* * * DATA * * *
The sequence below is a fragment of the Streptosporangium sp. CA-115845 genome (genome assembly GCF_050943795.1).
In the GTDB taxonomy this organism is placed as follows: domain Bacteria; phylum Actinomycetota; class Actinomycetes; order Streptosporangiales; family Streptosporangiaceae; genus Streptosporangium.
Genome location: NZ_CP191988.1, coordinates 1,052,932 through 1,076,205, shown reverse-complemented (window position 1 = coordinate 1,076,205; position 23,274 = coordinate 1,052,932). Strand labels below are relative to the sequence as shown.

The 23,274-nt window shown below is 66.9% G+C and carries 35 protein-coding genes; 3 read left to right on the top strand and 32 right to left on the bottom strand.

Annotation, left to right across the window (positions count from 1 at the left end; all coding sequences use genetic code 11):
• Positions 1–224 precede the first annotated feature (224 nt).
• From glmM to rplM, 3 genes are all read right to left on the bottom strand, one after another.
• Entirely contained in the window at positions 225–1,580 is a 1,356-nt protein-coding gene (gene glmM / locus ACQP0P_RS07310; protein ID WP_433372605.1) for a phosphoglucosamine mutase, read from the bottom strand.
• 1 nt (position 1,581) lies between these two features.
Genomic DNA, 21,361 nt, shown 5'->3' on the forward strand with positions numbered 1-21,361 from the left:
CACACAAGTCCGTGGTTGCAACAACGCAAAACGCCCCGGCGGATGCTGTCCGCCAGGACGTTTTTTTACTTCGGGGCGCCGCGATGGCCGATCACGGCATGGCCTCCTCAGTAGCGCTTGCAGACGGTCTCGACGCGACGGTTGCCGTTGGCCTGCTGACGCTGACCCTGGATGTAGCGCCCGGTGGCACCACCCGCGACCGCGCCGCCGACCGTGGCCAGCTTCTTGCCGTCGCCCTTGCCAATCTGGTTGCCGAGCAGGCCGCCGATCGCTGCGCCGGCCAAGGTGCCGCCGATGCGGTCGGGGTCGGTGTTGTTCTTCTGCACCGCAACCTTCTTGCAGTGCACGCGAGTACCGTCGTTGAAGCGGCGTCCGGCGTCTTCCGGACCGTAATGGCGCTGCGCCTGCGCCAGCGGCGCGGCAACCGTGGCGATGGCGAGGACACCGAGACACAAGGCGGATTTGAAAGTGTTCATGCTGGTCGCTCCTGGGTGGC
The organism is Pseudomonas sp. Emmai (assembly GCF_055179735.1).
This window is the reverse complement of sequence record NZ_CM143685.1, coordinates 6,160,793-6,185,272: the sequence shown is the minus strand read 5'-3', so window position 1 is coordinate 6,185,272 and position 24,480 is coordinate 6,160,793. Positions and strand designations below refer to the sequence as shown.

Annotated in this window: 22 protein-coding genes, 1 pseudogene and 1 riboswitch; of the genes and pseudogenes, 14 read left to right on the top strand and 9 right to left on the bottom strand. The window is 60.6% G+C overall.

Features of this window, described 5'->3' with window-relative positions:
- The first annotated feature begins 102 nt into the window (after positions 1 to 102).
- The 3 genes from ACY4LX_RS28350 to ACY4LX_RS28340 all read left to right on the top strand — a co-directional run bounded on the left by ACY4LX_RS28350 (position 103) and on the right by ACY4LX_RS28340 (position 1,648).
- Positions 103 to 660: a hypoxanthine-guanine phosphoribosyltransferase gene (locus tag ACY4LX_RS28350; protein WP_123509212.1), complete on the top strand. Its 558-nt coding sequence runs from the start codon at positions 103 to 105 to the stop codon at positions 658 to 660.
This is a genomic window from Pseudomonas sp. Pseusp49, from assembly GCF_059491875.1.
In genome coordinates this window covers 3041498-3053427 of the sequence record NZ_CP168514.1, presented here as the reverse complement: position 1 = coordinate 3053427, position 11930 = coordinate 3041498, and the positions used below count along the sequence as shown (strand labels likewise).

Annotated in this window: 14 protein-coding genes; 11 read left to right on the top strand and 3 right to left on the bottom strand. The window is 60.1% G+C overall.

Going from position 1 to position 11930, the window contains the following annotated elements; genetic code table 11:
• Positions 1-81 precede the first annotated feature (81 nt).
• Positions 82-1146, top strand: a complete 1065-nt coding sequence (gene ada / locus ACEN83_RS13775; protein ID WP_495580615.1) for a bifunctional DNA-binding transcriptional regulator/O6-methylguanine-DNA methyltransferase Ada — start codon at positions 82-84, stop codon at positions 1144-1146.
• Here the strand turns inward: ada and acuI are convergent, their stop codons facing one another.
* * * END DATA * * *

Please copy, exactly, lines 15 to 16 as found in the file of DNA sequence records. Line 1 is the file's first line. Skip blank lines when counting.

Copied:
Features of this window, described 5'->3' with window-relative positions:
- The first annotated feature begins 102 nt into the window (after positions 1 to 102).